You’ve got your favorite food spots down to a science - which is important because you pride yourself on clean eating and for whatever reason, health, mental clarity or whatever, you need fresh and healthy - average restaurant food won’t cut it.
The East Bay has you covered! From Oakland and Berkeley to Walnut Creek and Danville.
Some of the most frequented spots may (or may not!) be trendy. One thing they all have in common is a commitment to fresh ingredients. You know, similar to those you would use at home: local, organic, sustainable, wild, grass-fed, and pasture-raised..all the good stuff you’re happy to feed your body, soul and family.
Cruising down the 24, the historic Orinda Theater lights beckon the eyes to look and light up a sleepy downtown that has some vibrant and well-loved businesses. Lafayette boasts the “Hill of Crosses” - which is visible from the freeway and commemorates soldiers lost in the Iraq war - with one cross for every soldier lost...and wholly cared for by community volunteers. . Hacienda De Las Flores in Moraga is a beautiful venue that hosts food trucks, lawn games and family friendly fun on select Fridays in the summertime. While these attractions are defined landmarks of the three towns that make up Lamorinda, each has its own distinct vibe and things to offer the community as a whole. What can you expect from each of these sister-towns?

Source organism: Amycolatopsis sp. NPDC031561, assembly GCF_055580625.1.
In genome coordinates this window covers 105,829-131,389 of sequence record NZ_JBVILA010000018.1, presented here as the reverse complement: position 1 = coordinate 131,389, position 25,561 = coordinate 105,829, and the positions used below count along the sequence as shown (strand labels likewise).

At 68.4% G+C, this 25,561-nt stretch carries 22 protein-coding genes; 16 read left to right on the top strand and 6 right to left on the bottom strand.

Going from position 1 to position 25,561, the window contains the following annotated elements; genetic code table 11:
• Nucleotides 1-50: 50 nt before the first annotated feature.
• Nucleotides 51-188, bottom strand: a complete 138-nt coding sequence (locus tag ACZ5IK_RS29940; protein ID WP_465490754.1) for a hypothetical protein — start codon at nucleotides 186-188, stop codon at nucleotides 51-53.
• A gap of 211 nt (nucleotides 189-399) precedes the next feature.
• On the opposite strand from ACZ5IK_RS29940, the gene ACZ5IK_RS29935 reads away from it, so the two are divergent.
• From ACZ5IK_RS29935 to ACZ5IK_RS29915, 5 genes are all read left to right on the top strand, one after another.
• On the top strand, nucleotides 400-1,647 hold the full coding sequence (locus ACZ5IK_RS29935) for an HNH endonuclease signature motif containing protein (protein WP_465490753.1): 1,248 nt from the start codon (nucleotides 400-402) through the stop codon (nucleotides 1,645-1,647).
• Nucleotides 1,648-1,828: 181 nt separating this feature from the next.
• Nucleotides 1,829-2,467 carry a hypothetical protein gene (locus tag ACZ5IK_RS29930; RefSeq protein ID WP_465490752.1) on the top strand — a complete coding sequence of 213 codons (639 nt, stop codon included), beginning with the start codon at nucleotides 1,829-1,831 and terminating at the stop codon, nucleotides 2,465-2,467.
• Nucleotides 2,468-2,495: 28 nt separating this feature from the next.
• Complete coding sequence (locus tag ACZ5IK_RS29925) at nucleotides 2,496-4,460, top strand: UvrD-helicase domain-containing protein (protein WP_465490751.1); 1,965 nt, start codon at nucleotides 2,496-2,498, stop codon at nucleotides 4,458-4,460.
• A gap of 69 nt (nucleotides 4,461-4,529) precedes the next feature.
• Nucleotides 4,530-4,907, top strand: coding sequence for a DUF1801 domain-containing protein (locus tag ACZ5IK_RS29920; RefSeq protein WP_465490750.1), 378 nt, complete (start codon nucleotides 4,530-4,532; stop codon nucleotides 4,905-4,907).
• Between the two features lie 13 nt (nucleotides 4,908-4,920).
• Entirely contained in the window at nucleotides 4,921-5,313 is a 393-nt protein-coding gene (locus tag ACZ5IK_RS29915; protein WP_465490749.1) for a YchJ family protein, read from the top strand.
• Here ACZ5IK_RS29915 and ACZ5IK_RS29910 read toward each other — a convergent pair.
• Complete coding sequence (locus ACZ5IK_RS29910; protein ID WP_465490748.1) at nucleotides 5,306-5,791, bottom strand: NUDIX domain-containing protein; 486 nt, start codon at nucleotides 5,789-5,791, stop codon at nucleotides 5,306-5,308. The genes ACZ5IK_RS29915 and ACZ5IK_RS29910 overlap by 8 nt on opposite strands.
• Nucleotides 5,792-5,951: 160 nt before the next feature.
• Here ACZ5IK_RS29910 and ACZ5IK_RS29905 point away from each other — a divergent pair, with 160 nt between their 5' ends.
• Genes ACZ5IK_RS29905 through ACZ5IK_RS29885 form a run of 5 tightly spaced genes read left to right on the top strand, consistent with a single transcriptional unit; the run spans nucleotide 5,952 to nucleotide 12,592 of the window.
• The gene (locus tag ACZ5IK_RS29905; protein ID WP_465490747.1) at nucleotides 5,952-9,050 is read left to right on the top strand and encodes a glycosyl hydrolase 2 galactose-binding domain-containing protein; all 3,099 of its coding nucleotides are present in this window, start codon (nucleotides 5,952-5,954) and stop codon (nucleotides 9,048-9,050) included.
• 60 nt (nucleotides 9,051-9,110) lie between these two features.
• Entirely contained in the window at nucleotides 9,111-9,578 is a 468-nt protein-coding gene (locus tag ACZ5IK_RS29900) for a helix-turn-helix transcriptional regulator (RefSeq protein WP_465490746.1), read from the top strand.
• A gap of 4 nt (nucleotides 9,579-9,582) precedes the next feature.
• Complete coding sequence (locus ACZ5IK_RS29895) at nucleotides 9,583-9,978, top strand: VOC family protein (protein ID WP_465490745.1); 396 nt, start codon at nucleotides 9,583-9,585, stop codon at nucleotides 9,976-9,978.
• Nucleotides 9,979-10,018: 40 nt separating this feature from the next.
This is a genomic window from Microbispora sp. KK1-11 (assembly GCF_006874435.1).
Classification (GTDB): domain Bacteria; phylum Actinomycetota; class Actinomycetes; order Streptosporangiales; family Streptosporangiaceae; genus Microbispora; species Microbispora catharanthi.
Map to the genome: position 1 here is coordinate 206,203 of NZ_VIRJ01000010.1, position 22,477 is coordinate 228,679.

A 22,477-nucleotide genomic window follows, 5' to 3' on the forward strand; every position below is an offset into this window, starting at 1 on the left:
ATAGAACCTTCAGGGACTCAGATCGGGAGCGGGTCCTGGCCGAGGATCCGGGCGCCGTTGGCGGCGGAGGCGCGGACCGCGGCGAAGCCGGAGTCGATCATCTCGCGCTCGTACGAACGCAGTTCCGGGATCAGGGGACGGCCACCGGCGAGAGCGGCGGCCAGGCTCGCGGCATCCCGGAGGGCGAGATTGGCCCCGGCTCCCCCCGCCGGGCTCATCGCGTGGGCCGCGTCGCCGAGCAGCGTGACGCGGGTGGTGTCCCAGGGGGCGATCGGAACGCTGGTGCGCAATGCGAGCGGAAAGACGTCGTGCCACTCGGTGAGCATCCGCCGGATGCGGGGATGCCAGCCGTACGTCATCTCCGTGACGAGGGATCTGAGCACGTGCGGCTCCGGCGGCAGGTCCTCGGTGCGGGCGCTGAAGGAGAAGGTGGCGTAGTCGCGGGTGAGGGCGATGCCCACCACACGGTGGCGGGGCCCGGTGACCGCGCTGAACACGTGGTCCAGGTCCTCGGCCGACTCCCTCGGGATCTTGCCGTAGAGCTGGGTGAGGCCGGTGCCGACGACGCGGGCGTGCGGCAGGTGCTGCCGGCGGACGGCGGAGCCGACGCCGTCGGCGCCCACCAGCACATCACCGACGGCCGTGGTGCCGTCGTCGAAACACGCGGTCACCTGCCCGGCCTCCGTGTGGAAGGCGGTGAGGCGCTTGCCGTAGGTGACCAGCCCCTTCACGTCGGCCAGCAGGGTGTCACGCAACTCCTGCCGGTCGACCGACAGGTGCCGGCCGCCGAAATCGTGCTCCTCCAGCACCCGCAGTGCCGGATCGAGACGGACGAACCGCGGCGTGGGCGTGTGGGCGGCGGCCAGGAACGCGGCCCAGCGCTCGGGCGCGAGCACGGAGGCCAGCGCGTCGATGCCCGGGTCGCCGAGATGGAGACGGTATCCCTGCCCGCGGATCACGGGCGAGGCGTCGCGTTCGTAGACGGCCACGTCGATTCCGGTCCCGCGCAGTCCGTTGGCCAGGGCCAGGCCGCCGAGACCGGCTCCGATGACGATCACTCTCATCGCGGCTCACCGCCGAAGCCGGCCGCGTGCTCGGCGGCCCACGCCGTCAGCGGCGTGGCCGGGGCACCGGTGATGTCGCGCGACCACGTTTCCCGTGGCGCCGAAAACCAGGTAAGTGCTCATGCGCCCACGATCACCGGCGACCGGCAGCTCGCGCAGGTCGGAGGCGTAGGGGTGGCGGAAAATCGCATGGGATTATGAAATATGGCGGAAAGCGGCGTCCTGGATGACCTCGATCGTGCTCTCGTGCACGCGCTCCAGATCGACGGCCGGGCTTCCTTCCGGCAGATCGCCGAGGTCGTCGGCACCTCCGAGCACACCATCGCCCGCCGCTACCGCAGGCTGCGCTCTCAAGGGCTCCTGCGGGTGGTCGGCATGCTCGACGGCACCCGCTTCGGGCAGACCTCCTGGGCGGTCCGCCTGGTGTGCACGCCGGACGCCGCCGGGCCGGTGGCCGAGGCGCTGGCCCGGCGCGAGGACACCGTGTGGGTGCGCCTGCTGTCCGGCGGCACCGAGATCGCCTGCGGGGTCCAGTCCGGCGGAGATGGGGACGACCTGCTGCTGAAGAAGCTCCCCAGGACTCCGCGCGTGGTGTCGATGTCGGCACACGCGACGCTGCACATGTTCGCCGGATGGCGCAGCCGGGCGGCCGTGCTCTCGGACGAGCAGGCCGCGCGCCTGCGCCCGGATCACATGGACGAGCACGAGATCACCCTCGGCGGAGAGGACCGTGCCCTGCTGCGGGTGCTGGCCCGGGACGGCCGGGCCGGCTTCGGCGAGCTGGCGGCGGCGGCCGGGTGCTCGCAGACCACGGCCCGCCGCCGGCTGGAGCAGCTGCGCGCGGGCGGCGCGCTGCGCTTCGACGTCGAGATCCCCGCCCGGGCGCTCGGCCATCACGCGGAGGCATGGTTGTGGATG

While we stay away from shameless plugs and try to give you a fair overview of what’s what in Lamorinda - in one category there is really no true alternative to My Sustainable Table. The way many get around ‘Delivery Dilemma’ in the food and nutrition realm is to turn to this unique, fresh cooked, consciously planned and super healthy family delivery service. Sharon and her team offer family-sized portions of balanced meals, delivered to your doorstep.